Lang's power-play goals propel Mallards

Posted Online: Dec. 22, 2012, 12:32 am
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By Dan Tomlin,
It's safe to say the Quad City Mallards are on a hot streak.

The Flock has won three of their last four after losing six-of-seven, showing resilience similar to what they needed Friday night in squeaking out a 5-4 win over last-place Tulsa at Moline's i wireless Center.

Behind a pair of goals from Mickey Lang, QC picked up two very important points as they keep pace in the Central Hockey League playoff race. The Mallards trail Arizona by a point, nearing the halfway point of the season, but have played two fewer games than the Sundogs.

If the postseason started today, QC and Tulsa would be the only teams left on the sidelines after the 10-team circuit's regular season.

It's hard to believe five goals were just enough, especially after how hot the Mallards lookied in the second period.

After a scoreless first frame, QC put three goals on the board in the opening 8:30 of the second stanza. Looking like the game was in hand, a nice holiday crowd relaxed, only to see Tulsa chip away and score the game-tying goal with 10 seconds left in the period.

"I snapped," QC coach Terry Ruskowski said. "That's totally unacceptable if we want to be considered contenders instead of pretenders."

The Mallards got that message, storming back out to a 5-3 lead less than four minutes into the third period.

Lang scored the game-winner, his second power-play goal of the night, also showing an increased proficiency in the team's extra man output.

The Mallards remain last in the league on the power play with a 9.92 success rate. However, the Flock has converted five times now in the last five games for 9 goals in 85 chances.
"I showed them the tape of the last game and how we played the power plays," said Ruskowski, who moved within a win of 600 for his 18-year coaching career. "We had good, quick passes. We faked shots. We just played solid."

The Mallards gave up another goal midway through the third period, but the defense put the clamps down and John Murray picked up his seventh win of the season in the crease.

"A game like this shows what kind of character we have," said Lang, who got top-star honors. "We all beared down."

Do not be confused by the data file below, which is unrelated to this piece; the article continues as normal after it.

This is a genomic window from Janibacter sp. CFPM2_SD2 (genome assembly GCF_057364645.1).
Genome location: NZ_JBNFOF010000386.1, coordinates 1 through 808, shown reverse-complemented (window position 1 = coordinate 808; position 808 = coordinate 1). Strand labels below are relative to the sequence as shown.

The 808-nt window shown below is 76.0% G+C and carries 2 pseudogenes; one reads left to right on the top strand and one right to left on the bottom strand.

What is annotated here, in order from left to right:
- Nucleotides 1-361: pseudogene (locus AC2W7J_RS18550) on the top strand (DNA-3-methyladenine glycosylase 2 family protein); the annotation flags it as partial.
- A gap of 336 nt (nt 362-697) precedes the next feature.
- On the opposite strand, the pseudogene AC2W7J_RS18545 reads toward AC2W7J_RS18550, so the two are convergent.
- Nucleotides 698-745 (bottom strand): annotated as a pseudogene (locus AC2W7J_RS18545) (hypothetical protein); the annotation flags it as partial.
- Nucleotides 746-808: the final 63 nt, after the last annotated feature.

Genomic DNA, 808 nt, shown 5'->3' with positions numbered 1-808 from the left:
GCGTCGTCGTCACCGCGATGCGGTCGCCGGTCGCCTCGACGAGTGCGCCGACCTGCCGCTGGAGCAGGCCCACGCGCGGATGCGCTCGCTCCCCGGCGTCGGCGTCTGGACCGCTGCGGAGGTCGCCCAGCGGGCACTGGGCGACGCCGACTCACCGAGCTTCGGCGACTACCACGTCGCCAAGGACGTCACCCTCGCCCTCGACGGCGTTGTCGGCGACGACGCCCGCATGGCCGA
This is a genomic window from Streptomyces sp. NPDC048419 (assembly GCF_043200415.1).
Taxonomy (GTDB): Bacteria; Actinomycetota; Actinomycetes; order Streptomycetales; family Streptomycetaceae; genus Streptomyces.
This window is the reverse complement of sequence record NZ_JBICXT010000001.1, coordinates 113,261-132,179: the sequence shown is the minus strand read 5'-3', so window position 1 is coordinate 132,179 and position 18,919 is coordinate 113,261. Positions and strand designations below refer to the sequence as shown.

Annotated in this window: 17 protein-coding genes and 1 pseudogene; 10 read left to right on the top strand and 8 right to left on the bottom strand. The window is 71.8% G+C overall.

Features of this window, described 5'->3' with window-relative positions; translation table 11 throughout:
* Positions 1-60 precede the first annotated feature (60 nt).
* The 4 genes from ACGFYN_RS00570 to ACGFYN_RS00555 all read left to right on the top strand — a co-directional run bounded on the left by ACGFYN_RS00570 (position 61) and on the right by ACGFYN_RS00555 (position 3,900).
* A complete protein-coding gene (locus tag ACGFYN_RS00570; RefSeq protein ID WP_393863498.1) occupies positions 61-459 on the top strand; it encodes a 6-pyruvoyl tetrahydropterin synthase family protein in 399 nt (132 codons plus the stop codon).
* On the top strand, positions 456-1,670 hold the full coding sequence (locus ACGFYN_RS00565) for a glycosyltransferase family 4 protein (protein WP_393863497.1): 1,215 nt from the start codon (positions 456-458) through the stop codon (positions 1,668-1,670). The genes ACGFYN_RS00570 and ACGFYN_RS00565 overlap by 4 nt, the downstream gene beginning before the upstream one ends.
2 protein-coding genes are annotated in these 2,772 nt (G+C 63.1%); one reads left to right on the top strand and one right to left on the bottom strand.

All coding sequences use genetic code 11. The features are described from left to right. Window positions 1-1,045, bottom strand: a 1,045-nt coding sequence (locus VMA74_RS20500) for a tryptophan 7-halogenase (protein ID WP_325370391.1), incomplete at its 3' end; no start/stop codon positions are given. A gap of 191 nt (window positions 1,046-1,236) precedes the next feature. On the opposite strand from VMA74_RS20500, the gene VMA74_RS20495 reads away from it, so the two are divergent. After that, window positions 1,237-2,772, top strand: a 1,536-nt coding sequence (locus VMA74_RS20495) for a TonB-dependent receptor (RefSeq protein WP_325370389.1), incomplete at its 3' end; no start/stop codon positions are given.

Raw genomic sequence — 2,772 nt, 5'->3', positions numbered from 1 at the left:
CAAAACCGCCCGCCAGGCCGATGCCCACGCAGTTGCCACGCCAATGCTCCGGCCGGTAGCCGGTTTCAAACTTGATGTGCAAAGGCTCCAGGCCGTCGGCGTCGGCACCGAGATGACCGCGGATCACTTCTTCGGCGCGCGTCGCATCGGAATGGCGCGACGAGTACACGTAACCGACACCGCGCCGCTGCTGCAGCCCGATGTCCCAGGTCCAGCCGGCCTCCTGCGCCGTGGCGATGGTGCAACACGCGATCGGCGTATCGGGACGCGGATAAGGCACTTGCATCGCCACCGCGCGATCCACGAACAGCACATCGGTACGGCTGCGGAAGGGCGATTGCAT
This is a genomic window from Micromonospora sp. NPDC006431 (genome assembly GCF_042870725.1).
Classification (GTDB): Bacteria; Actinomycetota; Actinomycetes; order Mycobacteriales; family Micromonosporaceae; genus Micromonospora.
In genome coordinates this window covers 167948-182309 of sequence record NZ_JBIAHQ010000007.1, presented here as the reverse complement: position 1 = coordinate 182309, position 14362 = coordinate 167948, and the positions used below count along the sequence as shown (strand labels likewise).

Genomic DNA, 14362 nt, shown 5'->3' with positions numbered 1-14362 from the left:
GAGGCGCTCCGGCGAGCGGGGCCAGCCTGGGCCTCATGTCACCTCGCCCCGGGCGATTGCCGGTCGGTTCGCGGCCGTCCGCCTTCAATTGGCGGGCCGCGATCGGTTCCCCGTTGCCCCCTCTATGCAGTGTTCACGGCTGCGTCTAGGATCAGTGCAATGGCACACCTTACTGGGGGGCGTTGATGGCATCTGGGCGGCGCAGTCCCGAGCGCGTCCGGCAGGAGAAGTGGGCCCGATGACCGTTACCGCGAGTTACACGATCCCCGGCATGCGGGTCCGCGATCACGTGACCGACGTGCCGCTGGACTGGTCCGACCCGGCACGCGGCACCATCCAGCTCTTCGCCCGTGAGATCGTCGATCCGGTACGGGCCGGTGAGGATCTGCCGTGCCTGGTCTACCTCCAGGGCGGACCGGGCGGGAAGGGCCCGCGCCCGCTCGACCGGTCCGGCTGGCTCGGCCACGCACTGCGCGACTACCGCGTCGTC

Lang stays in the top 10 of the league for scoring with his 27 points this season and is tied for third with 15 goals on the year.

With the club's rematched tonight at the i-wi, the right team is in town for scoring, as Tulsa has given up a league-high 113 goals this season. No other CHL club has given up 90.

"Absolutely these are must-wins," said Mike Stinziani, who assisted on two of the Mallards goals. "In this league, anyone can win on any night. This league is just really tight. With a couple wins, we could jump as high as third."

Only seven points separate the Mallards from third place, and with the CHL's basement-dweller back at the i-wi tonight, the time is now to keep making up ground.

"We weren't as sharp as we should've been," Ruskowski said. "We gave up way too many goal scoring opportunities.

"When they made the comeback, I could just see it unraveling. I could feel it in my gut, and I was saying, 'oh my goodness.'"

Ruskowski's intermissions charge was understood by The Flock.

"I don't blame him for being upset," Lang said. "When you get a three-goal lead you have to stick the fork in them."


Local events heading

  Today is Tuesday, Sept, 30, the 273rd day of 2014. There are 92 days left in the year.

1864 — 150 years ago: The ARGUS Boys are very anxious to attend the great Democratic mass meeting tomorrow and we shall therefore, print no paper on the day.
1889 — 125 years ago: H.J. Lowery resigned from his position as manager at the Harper House.
1914 — 100 years ago: Curtis & Simonson was the name of a new legal partnership formed by two younger members of the Rock Island County Bar. Hugh Cyrtis and Devore Simonson..
1939 — 75 years ago: Harry Grell, deputy county clerk was named county recorder to fill the vacancy caused by a resignation.
1964 — 50 years ago: A new world wide reader insurance service program offering around the clock accident protection for Argus subscribers and their families is announced today.
1989 — 25 years ago: Tomato plant and other sensitive greenery may have had a hard time surviving overnight as temperatures neared the freezing point.

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